In Hong Kong 47 democracy activists are on trial

In Hong Kong 47 democracy activists are on trial

Protests against the indictment of activists and activists accused of conspiring against the government under the new Chinese national security law

(Photo: Geovien So / Getty Images) Forty-seven activists and activists for democracy are today on trial in Hong Kong, accused of conspiring to overthrow the current government. Over a thousand people gathered before the court that will judge activists and activists, to give them support and demand the release of all political prisoners.

The group was accused of organizing and taking part, lo last year, in the primary, not authorized by the authorities, to select the democratic candidates for the elections that should have been held in Hong Kong in 2020, then canceled by the government due to the Covid-19 pandemic. More than 600,000 people took part in the consultations, but according to the government these aimed to "subvert state power". For the prosecution, activists and activists would have planned to obtain a majority in the legislative council (the local parliamentary assembly) to block "indiscriminately any bill, regardless of its content", to force the chief executive to dissolve the parliament and "paralyze the operations of the government", so as to induce his resignation. The alleged plan would therefore have aimed to "seriously interfere, interrupt and sabotage the performance of the tasks and functions of the government in accordance with the law".

According to the Hong Kong Basic Law of 1990, the former British colony is a Chinese special administrative region, which however has the common low system inherited from the United Kingdom. This law guaranteed the region some important democratic freedoms and a certain independence from China's policies, such as the right of assembly, freedom of speech and the independence of the judiciary. Since 2019, however, the Chinese government has begun to significantly reduce Hong Kong's independence, sparking massive mass protests that lasted entire months. Following the protests, the Chinese authorities then imposed the National Security Law, aimed at suppressing protests and pro-democracy movements.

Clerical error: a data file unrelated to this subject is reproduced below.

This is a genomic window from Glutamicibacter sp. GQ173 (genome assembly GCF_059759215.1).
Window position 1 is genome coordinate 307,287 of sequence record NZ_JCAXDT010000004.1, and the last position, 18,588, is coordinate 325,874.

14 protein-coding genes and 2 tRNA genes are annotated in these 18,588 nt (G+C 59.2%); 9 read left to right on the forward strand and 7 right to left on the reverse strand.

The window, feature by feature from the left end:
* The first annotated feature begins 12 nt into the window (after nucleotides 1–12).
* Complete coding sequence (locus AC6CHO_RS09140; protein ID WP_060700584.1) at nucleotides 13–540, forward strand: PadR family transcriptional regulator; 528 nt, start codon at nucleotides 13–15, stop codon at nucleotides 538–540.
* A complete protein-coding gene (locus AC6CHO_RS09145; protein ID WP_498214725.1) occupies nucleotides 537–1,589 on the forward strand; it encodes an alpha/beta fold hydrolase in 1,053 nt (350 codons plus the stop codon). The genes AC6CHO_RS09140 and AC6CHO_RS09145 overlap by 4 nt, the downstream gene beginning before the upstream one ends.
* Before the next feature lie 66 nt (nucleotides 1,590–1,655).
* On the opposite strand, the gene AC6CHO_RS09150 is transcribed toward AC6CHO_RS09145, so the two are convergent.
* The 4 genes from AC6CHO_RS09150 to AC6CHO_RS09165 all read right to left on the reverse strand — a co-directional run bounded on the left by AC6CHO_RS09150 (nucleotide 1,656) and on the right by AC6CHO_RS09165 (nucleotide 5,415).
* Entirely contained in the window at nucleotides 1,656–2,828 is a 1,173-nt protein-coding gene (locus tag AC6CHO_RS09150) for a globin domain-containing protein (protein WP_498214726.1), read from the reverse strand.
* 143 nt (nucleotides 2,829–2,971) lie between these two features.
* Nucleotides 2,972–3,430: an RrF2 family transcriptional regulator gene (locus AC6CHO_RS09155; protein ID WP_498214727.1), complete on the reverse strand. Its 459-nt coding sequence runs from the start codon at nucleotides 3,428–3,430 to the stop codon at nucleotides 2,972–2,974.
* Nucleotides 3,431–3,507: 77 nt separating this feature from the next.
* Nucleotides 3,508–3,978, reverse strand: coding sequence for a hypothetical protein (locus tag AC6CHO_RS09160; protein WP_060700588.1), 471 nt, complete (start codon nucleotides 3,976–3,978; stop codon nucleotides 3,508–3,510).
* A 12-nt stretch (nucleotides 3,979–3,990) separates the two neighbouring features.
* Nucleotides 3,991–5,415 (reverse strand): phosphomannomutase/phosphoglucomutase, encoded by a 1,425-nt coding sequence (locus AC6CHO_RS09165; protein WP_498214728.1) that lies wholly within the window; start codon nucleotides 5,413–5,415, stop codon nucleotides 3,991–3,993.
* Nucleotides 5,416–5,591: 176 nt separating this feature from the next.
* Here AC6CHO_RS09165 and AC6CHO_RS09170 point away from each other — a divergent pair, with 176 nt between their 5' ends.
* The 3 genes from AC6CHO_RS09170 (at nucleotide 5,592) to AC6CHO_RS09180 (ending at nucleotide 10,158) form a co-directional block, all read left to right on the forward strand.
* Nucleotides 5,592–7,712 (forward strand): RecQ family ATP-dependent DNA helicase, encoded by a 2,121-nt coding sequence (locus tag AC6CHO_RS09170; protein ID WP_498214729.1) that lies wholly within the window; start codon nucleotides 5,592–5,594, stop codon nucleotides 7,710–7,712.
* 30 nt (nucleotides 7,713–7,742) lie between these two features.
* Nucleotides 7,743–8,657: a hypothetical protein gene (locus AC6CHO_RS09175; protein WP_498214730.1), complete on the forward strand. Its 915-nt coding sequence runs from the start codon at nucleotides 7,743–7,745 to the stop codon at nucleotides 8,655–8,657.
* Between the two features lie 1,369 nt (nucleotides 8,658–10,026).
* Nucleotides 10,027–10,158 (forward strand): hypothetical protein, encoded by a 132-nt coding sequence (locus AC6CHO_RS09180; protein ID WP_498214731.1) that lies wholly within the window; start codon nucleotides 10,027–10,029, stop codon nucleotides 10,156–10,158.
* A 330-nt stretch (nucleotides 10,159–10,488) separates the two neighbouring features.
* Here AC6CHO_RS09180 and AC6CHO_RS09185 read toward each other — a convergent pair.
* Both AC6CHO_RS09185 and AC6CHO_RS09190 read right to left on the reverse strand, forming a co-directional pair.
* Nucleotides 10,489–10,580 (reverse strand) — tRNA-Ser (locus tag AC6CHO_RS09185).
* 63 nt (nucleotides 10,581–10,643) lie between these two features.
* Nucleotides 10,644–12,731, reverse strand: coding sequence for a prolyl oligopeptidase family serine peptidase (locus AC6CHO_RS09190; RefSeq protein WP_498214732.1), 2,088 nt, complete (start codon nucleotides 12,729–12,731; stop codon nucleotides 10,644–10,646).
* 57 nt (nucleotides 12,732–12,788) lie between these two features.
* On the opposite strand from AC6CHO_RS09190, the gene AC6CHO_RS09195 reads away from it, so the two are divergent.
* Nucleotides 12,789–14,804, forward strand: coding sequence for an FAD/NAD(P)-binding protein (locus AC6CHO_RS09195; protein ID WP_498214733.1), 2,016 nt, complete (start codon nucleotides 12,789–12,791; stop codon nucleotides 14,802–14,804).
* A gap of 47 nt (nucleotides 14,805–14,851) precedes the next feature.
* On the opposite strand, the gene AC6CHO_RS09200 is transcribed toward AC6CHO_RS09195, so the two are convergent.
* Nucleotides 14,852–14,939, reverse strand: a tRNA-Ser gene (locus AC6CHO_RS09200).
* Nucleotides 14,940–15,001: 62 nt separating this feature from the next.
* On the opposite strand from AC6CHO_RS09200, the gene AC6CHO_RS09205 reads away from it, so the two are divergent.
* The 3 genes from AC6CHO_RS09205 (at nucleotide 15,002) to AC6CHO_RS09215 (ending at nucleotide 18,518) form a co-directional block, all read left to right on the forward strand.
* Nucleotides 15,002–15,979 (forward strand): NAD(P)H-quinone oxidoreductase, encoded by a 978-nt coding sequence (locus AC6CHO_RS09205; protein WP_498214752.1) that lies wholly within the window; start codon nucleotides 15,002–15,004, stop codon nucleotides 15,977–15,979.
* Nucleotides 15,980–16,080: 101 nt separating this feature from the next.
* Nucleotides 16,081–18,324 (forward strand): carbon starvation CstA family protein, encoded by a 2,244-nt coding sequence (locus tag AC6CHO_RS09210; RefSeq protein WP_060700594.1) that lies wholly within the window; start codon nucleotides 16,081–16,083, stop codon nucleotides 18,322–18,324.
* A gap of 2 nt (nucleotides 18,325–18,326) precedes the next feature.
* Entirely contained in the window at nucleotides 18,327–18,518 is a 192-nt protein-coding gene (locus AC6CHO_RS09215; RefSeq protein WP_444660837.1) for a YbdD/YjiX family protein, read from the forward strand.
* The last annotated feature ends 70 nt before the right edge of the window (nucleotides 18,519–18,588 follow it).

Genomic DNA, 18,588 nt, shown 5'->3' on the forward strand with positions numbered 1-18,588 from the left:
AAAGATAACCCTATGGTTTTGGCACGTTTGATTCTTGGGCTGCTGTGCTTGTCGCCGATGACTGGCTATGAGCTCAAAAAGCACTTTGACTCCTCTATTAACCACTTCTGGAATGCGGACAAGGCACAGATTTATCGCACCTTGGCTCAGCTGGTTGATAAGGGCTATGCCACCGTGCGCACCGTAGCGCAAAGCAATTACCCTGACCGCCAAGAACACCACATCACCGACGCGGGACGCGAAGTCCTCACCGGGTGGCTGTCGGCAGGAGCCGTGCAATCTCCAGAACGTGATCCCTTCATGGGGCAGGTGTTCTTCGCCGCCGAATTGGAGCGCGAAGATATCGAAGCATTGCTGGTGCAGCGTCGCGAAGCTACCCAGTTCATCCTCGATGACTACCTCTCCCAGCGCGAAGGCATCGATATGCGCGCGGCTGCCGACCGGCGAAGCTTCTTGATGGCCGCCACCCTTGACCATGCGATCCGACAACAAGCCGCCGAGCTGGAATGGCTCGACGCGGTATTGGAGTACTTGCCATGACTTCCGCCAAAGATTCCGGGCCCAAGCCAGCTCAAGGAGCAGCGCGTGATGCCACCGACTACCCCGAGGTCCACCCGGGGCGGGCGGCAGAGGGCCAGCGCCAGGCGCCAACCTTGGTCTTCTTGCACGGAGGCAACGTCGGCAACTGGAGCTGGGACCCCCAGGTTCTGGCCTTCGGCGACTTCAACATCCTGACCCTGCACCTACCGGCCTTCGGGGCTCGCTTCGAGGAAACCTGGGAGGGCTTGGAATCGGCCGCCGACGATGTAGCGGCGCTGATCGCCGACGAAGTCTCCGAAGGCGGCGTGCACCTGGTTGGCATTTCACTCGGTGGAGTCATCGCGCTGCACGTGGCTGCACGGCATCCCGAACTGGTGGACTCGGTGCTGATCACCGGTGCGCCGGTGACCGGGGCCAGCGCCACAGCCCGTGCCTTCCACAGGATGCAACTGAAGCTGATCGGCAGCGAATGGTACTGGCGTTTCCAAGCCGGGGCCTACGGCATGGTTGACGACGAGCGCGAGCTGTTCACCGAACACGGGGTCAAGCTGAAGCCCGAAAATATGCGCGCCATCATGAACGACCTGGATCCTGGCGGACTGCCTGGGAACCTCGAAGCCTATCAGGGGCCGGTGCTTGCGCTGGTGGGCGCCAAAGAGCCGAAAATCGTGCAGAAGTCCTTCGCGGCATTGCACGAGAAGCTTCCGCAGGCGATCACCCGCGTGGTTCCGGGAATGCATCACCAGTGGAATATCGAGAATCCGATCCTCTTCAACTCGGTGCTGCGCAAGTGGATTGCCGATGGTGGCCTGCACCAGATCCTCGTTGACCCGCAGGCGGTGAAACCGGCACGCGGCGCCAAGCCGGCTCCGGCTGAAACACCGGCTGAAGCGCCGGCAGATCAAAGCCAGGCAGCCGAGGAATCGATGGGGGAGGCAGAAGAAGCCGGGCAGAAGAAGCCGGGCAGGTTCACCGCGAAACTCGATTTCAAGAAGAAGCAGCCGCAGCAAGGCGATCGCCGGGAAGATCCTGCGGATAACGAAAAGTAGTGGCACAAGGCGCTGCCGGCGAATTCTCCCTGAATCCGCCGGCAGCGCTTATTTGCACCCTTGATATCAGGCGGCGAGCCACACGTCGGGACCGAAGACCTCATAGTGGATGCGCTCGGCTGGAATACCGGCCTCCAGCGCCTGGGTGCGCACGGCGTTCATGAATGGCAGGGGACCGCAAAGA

The new National Security Law made it easier to arrest government opponents, making anyone who speaks contrary to the Chinese or Hong Kong authorities liable to prosecution. The penalties can even reach life imprisonment and the trials of dissidents can be held in secret and without the presence of a jury. Since the passing of the law, several hundred activists and activists have been prosecuted and around 100 are currently detained for political offenses.

Among the people who will be tried are some of the leaders of Hong's democracy movement Kong, such as Jimmy Sham, organizer of the 2019 protests, Benny Tai, Leung Kwok-hung, Sam Cheung and Lester Shum. The former British diplomat in Hong Kong Jonathan Williams also participated in the demonstrations in front of the court, while EU spokesmen and US Secretary of State Anthony Blinken condemned the measures taken by the Chinese authorities. According to some commentators, the Guardian reports, activists and activists face heavy sentences and no possibility of bail during the trial.

Tech - 55 minutes ago

Photos from an absurd robot ski race

adsJSCode ("nativeADV1", [[2,1]], " true "," 1 "); Travels - 26 Feb

The spectacular images of the lantern festival in China

adsJSCode ("nativeADV2", [[2,1]], "true", "2"); Business - Feb 22nd

Why the chip "famine" has rocked the auto industry


China Hong Kong Protests globalData.fldTopic = "China , Hong Kong, Protests "

You May Also Interest

This work is licensed under a Creative Commons Attribution-NonCommercial-NoDerivs 3.0 Unported License.

Powered by Blogger.